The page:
by Rob Williams on June 5, 2006 in Intel Processors
If you are looking to upgrade to a dual core rig, but want to do it cheaply, then Intels 8** series may be for you. We are taking a look at the 820 D, a 2.8GHz chip with 2*1MB cache. What makes it a great value is the fact that it overclocks to almost 4GHz on air. But compared to other similar chips on the market, is this one worth your cash?
Sciencemark is a superb CPU and memory benchmarking tool. It gives you total freedom over your tests and is more in-depth than most other tools out there. The Molecular Dynamics test is very complex, but overall the lower the time the better. The Cipher test takes a popular encryption scheme and decrypts using it. Once again, the lower the time, the better.
One example here I like to look at, is the difference in the Moldyn between stock and 3.74GHz. It skims a full 27 seconds off the time, for an overclock that can be done on air cooling. The Cipher scales quite well to our overclocks also.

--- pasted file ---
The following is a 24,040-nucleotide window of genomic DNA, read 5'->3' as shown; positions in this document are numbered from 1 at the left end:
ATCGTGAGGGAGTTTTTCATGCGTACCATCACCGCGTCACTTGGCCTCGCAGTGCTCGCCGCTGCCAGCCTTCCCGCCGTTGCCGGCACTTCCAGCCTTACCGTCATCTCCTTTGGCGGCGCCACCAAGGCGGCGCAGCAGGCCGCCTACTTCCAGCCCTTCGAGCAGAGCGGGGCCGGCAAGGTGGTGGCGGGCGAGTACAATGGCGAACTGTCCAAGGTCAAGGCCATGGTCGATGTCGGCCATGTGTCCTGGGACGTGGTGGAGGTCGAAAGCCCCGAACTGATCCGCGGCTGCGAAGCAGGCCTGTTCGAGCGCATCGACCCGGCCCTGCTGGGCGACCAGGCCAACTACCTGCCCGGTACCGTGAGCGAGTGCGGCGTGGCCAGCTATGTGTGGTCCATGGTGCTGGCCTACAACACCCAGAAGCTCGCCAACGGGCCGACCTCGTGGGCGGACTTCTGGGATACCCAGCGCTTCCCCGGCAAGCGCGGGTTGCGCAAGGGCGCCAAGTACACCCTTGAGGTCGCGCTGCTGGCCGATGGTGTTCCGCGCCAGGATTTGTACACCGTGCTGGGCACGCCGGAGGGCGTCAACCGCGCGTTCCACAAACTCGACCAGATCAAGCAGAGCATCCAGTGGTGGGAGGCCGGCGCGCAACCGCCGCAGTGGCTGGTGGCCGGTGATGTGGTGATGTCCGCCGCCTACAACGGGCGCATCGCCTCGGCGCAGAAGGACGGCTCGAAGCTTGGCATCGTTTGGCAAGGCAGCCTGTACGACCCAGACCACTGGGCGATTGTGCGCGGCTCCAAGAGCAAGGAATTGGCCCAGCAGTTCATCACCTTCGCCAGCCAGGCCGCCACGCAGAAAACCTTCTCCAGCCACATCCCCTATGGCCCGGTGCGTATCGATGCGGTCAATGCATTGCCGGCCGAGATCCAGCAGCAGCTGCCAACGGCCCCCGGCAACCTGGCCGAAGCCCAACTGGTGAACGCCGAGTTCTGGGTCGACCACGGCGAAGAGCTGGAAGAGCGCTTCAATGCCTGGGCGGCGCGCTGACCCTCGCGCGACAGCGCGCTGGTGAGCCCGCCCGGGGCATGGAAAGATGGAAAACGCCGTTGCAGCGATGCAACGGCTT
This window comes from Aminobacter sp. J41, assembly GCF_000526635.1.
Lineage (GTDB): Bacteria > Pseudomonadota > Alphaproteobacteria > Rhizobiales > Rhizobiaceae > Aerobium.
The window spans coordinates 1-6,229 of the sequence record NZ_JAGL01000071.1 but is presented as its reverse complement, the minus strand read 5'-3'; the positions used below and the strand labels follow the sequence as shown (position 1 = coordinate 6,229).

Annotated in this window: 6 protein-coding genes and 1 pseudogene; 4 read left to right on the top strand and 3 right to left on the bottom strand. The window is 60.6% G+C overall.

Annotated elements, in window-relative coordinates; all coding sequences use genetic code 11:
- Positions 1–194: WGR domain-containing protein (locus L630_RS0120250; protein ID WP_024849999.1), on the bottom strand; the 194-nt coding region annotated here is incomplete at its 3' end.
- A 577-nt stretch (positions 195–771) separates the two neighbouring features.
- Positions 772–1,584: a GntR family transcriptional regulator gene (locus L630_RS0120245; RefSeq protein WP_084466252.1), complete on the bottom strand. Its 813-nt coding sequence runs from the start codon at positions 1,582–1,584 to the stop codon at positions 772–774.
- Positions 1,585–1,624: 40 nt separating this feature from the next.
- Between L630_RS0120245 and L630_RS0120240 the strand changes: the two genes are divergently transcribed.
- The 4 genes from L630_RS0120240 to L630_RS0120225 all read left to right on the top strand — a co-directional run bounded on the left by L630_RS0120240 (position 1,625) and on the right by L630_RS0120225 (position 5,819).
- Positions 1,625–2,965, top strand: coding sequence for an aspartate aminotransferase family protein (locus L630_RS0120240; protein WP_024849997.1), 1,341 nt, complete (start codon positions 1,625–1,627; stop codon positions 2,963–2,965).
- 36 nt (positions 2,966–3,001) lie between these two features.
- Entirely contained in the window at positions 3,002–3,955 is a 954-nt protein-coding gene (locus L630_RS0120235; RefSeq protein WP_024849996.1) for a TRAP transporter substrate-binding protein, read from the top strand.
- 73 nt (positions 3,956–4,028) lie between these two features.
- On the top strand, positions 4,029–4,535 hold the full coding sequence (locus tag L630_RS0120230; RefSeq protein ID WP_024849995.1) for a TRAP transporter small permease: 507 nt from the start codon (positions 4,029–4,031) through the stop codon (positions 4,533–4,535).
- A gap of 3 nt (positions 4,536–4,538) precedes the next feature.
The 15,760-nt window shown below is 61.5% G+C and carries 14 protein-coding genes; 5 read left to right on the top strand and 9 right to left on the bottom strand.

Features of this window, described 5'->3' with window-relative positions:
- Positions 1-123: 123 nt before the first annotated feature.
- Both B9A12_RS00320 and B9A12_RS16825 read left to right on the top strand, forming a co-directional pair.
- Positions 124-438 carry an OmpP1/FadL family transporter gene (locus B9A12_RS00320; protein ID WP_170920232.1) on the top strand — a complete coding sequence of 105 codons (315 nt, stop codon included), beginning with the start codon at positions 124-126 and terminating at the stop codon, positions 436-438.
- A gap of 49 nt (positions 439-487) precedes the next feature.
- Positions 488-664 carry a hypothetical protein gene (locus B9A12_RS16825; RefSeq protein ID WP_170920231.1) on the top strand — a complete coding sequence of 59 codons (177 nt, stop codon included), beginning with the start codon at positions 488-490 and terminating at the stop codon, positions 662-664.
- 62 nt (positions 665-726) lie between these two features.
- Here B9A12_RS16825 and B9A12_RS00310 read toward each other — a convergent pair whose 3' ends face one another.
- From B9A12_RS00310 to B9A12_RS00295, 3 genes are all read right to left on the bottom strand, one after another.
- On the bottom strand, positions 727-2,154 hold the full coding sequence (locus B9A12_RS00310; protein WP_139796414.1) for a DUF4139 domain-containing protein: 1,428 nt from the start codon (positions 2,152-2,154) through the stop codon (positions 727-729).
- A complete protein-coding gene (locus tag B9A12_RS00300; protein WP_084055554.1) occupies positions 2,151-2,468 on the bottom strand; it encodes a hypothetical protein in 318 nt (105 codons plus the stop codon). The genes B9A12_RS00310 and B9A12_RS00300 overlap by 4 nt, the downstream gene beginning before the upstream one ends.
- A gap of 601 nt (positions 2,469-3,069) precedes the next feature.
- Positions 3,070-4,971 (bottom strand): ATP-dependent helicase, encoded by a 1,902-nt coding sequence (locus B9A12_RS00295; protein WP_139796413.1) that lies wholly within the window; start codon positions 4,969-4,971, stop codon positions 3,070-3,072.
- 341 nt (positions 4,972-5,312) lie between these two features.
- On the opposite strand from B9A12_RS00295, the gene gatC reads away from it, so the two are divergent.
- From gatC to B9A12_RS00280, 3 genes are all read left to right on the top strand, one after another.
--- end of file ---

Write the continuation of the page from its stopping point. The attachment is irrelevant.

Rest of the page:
Cinebench is a very unique benchmark, because it’s built atop a popular 3D modeling program called Cinema 4D. There are two separate tests that you can use, but we focus on the CPU intensive one. These CPU tests are divided into 1 Core and multi Core benchmarks. It renders an image using one core, then multiple, or in our case, two. The higher the score, the better.
SuperPI 1.5 Mod
SuperPI is a simple concept, but is a great way to see how fast your CPU can process a ‘simple’ mathematical calculation. In this case, it calculates PI to a specified amount of digits past the decimal. Since PI is virtually never-ending, it proves a perfect test. We choose to run 1M, 4M and 8M tests.
I was hoping that the CPU could break 30s SuperPI, but it couldn’t. On water at 4.2GHz, it came very close. But due to the second weak core, I believe it was holding back some of it’s power. For a ‘budget’ dual core, these times are very pleasing though.